During the last two decades, the Web has become an indispensible tool for achieving access to information.
It is also currently a primary means of conducting economic transactions electronically, and many people use it for social transactions as well. However, all browsers have serious security vulnerabilities. Some of these are unintended, whereas some are designed-in.
All user segments need to be able to download, install and use a browser with features that address those vulnerabilities, and to do so without having to understand much about the technologies involved, the threats and vulnerabilities that arise, and the safeguards that address them. At one stage, the world was given the impression that Mozilla was consumer-friendly. But Mozilla's directions of development have instead been marketer-friendly and consumer-hostile, and its current products are vulnerable-by-design, in much the same way as IE, Google Chrome and Safari. Various plugins exist that address particular problems. But they are all piecemeal, and it's difficult for a user to find even a moderately protected browser that is available for download. The open-source browser Chromium is widely-regarded as the browser that has the least-worst profile in relation to unintended security vulnerabilities. (Chromium is an open-source project run by Google, building on Apple's WebKit, which in turn built on prior open-source work. Google Chrome is Google's proprietary fork of Chromium). Might Chromium represent a privacy-friendly browser solution? Chrome is quite simply a trojan horse, designed to ensure that its users' data is captive to Google Inc. Hence Chromium, even more so than other browsers, is subject to threats not only from software on the local device, and from web-servers, but also from the browser-provider. To what extent are features that serve Google's purposes embedded in the Chromium source-code? To achieve security and privacy objectives, it would seem to be essential to configure and enhance Chromium very carefully, and to reconfigure and enhance it from time to time, in order to address the risks arising from dependence upon code made available by a self-interested supplier. One attempt to do this was WhiteHat Aviator. This was pre-released in 2013, and released in early 2015. It was immediately subjected to attack by Google (Osborne 2015). That might indicate that WhiteHat did a poor job; or that it did such a good job that Google considered it a threat to the company's business model. Normal human beings aren't aware of these problems, wouldn't understand them even if they were aware of them, and wouldn't understand or be capable of implementing such safeguards as are available.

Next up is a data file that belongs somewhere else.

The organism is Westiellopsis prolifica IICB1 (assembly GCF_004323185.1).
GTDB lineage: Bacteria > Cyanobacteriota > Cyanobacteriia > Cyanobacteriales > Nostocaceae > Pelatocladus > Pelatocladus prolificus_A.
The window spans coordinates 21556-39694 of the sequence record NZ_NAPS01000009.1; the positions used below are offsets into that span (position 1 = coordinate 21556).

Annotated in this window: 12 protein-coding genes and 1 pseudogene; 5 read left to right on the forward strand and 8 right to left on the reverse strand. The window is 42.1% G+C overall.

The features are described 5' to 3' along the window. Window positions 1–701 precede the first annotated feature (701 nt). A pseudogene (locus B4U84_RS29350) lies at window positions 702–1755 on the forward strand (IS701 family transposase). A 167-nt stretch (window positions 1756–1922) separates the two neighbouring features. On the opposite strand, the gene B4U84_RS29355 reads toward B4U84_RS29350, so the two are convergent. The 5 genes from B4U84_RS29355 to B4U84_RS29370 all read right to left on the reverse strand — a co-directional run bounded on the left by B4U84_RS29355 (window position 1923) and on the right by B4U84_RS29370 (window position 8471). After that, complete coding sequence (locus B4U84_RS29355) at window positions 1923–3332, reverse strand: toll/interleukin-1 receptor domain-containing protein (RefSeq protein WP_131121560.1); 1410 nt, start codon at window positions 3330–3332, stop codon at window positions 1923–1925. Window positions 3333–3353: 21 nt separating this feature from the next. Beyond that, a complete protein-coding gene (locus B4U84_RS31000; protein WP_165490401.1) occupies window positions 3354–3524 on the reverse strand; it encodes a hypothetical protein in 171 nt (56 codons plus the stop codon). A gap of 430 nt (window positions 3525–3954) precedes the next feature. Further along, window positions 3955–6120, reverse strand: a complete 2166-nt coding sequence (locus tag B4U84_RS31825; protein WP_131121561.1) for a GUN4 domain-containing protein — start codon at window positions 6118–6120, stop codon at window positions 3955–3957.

Possible projects include:
- deep analysis of the design of Chromium and/or of WhiteHat Aviator
- risk assessment of Chromium and/or WhiteHat Aviator
- search for and investigation of alternatives (SRWare Iron, MozPETs, Comodo Dragon, Epic Browser, OrWeb/Orfox)
- requirements analysis for a relatively-secure, privacy-friendly browser
- specification of an appropriate configuration of and/or enhancements to Chromium
- contributions to the now open-source WhiteHat Aviator project
Projects may choose to focus on browsers for desktops and laptops, or on the smartphone and tablet segments, which can be reasonably expected to diverge from the now 20-years-long history of browsers.
Clarke R. (2014) 'The Prospects for Consumer-Oriented Social Media' Proc. Bled eConference, June 2014, PrePrint at http://www.rogerclarke.com/II/COSM-1402.html See in particular sections 3 and 4 Osborne C. (2015) 'Avoid Aviator browser if you care about security and privacy, Google warns' ZDnet, 12 January 2015, at http://www.zdnet.com/article/avoid-aviator-browser-if-you-care-about-security-and-privacy-google-warns/ Chromium, at http://www.chromium.org/Home WhiteHat Aviator, at <a href="/%3Ca%20href%3D"https://www.whitehatsec.com/aviator/>https://www.whitehatsec.com/aviator/">https://www.whitehatsec.com/aviator/>https://www.w... and